AHCA Changes Could Include $8 billion in Extra Spending
With a healthcare bill still not voted on, and a few days before an 11-day recess on Capitol Hill, House Republican leaders are scrambling to get the votes they need to pass their legislation.
In an effort to attract prominent Republican Fred Upton (R-MI) to the “yes” side, lawmakers are considering adding $8 billion of additional spending to bolster funds for state governments to provide care to individuals with pre-existing conditions.
Rep. Upton has been a member of the House for 30 years and served as the Chairman of the House Energy and Commerce Committee. He also has a long track record of working with Democrats on healthcare measures like the recent 21st Century Cures Act.
He has recently said he will not vote for the bill, telling a radio host “I cannot support this bill with this provision in it.” Referring to the new MacArthur amendment, which would allow states to apply for a waiver from the ACA’s essential health benefits – which includes maternity care, mental health and emergency care – and would require the same benefits for people of the same age despite their health condition.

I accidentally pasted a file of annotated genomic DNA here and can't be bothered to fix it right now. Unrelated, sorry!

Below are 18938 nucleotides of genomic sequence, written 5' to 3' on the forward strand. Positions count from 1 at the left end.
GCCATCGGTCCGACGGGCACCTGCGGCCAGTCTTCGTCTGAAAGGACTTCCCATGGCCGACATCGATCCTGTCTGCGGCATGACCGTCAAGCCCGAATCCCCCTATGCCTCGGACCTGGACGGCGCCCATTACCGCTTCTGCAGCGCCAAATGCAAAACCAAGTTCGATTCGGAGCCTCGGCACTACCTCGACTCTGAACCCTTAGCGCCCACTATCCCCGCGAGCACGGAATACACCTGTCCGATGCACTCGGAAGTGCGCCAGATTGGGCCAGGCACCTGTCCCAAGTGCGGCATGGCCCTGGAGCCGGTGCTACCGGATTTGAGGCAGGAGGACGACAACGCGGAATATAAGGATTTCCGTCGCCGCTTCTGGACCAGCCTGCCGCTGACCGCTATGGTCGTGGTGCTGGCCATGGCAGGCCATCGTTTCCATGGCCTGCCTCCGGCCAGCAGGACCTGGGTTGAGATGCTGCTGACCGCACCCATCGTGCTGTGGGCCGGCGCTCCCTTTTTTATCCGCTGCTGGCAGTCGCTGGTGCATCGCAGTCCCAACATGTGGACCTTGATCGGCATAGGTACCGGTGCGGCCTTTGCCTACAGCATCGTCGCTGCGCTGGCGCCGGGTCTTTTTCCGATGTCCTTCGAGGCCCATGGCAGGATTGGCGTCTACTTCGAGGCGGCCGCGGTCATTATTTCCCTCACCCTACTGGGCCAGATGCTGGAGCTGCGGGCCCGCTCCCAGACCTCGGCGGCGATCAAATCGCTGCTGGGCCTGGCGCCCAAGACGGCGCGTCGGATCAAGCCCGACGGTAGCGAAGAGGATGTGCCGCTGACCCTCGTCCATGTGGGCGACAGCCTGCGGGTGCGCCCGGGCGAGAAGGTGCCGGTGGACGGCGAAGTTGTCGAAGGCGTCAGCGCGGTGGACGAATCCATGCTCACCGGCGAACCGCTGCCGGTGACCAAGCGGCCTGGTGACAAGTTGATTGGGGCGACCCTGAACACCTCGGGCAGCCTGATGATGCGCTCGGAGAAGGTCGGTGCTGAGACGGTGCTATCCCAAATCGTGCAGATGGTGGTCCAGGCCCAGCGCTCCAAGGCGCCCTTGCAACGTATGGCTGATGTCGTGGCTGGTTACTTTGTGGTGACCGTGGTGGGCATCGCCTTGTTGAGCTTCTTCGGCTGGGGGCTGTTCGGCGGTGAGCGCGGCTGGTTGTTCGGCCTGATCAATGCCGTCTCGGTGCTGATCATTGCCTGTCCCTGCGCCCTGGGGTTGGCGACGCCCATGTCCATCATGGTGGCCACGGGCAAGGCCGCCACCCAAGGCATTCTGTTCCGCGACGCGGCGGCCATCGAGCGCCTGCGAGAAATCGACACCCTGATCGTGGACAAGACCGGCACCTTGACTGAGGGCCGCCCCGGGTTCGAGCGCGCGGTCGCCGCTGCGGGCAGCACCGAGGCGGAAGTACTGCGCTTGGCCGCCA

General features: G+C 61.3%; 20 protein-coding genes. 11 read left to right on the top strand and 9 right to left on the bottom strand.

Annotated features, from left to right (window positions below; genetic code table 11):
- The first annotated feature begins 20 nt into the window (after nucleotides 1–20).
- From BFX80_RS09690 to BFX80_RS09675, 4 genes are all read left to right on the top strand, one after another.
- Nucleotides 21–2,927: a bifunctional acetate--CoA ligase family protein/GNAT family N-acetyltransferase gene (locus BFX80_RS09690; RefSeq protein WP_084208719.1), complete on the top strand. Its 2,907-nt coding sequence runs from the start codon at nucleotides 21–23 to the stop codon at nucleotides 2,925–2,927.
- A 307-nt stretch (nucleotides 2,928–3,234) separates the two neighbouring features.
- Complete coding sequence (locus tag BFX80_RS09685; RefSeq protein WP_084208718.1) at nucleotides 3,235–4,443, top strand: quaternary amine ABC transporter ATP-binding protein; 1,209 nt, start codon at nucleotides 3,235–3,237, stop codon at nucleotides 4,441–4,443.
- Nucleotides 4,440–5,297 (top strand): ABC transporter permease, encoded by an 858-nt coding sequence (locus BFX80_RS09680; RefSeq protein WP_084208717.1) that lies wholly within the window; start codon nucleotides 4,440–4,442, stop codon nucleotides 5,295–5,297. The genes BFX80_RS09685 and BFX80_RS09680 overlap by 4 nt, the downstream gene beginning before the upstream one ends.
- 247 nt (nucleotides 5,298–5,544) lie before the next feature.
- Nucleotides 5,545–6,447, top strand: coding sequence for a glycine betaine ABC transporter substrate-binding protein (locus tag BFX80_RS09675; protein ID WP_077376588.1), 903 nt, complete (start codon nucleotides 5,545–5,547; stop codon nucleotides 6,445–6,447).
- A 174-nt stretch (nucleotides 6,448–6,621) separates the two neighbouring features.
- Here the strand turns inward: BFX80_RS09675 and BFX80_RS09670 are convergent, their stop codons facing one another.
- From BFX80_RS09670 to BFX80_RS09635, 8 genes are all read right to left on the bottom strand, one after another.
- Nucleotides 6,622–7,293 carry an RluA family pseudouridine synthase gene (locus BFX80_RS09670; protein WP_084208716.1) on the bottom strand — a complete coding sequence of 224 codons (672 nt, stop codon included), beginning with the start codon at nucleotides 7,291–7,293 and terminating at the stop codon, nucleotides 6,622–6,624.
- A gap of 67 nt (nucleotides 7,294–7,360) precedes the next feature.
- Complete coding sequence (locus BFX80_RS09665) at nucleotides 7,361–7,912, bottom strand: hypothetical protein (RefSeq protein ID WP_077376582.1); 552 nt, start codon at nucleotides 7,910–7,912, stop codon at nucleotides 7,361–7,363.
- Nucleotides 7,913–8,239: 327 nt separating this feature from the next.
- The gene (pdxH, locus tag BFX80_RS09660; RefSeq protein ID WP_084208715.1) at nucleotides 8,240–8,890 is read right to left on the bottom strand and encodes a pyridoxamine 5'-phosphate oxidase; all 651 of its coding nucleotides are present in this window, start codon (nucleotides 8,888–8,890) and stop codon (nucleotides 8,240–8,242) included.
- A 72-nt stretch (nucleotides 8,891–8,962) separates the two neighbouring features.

To qualify for a waiver, a state just needs to have an alternative solution to provide or support coverage such as a reinsurance program or high-risk pool.
Rep. Upton went on to explain how concessions made to the conservative House Freedom Caucus are costing votes from the moderates within the party. “There are a good number of us that have raised real red flags and concerns.”
He further explained his desire to ensure people with pre-existing conditions were “not going to be discriminated against with a lot higher premiums.”
However, the uncertainty created by the recent healthcare debate is causing problems in the insurance markets, where providers are already preparing for 2018. IN California, the deadline for insurers to submit preliminary information regarding their benefits and rates for next year was on Monday. The state’s insurance commissioner, Dave Jones, allowed insurers to file multiple sets of proposed rate for whether the ACA or AHCA is enforced.